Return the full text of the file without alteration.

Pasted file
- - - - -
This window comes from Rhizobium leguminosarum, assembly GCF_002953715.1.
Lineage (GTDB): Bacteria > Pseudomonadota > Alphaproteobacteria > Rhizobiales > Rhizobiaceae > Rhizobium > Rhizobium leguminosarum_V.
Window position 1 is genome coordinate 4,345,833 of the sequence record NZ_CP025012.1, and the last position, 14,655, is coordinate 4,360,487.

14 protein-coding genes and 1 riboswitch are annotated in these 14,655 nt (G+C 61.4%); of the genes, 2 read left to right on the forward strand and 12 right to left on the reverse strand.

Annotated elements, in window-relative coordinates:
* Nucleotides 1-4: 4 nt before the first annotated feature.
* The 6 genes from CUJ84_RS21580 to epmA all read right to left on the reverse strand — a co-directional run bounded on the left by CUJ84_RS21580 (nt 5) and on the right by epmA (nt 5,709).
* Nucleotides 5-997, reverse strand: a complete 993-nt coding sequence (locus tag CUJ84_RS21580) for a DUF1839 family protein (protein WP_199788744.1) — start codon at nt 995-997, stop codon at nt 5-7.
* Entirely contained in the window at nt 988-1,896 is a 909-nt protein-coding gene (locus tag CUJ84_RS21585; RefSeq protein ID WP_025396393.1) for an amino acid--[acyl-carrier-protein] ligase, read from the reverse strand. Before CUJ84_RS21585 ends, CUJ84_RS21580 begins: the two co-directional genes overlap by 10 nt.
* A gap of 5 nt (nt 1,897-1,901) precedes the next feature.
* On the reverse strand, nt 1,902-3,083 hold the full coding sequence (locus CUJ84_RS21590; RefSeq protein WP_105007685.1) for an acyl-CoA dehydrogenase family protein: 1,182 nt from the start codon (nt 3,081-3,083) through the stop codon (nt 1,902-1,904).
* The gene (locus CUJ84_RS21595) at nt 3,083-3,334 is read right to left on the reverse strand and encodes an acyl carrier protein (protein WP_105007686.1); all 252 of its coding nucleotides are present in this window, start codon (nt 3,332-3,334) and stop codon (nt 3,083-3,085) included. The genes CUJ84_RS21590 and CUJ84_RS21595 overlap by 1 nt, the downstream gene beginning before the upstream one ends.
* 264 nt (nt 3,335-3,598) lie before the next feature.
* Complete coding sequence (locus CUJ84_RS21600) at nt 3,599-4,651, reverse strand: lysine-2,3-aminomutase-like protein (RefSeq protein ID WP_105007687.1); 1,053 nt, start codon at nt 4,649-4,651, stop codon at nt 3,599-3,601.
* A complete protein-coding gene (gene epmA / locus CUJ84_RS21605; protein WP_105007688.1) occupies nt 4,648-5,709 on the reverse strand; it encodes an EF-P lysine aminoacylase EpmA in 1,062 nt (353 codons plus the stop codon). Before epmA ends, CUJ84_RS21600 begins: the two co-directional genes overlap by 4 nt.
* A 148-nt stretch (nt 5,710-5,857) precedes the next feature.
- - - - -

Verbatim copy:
This window comes from Rhizobium leguminosarum, assembly GCF_002953715.1.
Lineage (GTDB): Bacteria > Pseudomonadota > Alphaproteobacteria > Rhizobiales > Rhizobiaceae > Rhizobium > Rhizobium leguminosarum_V.
Window position 1 is genome coordinate 4,345,833 of the sequence record NZ_CP025012.1, and the last position, 14,655, is coordinate 4,360,487.

14 protein-coding genes and 1 riboswitch are annotated in these 14,655 nt (G+C 61.4%); of the genes, 2 read left to right on the forward strand and 12 right to left on the reverse strand.

Annotated elements, in window-relative coordinates:
* Nucleotides 1-4: 4 nt before the first annotated feature.
* The 6 genes from CUJ84_RS21580 to epmA all read right to left on the reverse strand — a co-directional run bounded on the left by CUJ84_RS21580 (nt 5) and on the right by epmA (nt 5,709).
* Nucleotides 5-997, reverse strand: a complete 993-nt coding sequence (locus tag CUJ84_RS21580) for a DUF1839 family protein (protein WP_199788744.1) — start codon at nt 995-997, stop codon at nt 5-7.
* Entirely contained in the window at nt 988-1,896 is a 909-nt protein-coding gene (locus tag CUJ84_RS21585; RefSeq protein ID WP_025396393.1) for an amino acid--[acyl-carrier-protein] ligase, read from the reverse strand. Before CUJ84_RS21585 ends, CUJ84_RS21580 begins: the two co-directional genes overlap by 10 nt.
* A gap of 5 nt (nt 1,897-1,901) precedes the next feature.
* On the reverse strand, nt 1,902-3,083 hold the full coding sequence (locus CUJ84_RS21590; RefSeq protein WP_105007685.1) for an acyl-CoA dehydrogenase family protein: 1,182 nt from the start codon (nt 3,081-3,083) through the stop codon (nt 1,902-1,904).
* The gene (locus CUJ84_RS21595) at nt 3,083-3,334 is read right to left on the reverse strand and encodes an acyl carrier protein (protein WP_105007686.1); all 252 of its coding nucleotides are present in this window, start codon (nt 3,332-3,334) and stop codon (nt 3,083-3,085) included. The genes CUJ84_RS21590 and CUJ84_RS21595 overlap by 1 nt, the downstream gene beginning before the upstream one ends.
* 264 nt (nt 3,335-3,598) lie before the next feature.
* Complete coding sequence (locus CUJ84_RS21600) at nt 3,599-4,651, reverse strand: lysine-2,3-aminomutase-like protein (RefSeq protein ID WP_105007687.1); 1,053 nt, start codon at nt 4,649-4,651, stop codon at nt 3,599-3,601.
* A complete protein-coding gene (gene epmA / locus CUJ84_RS21605; protein WP_105007688.1) occupies nt 4,648-5,709 on the reverse strand; it encodes an EF-P lysine aminoacylase EpmA in 1,062 nt (353 codons plus the stop codon). Before epmA ends, CUJ84_RS21600 begins: the two co-directional genes overlap by 4 nt.
* A 148-nt stretch (nt 5,710-5,857) precedes the next feature.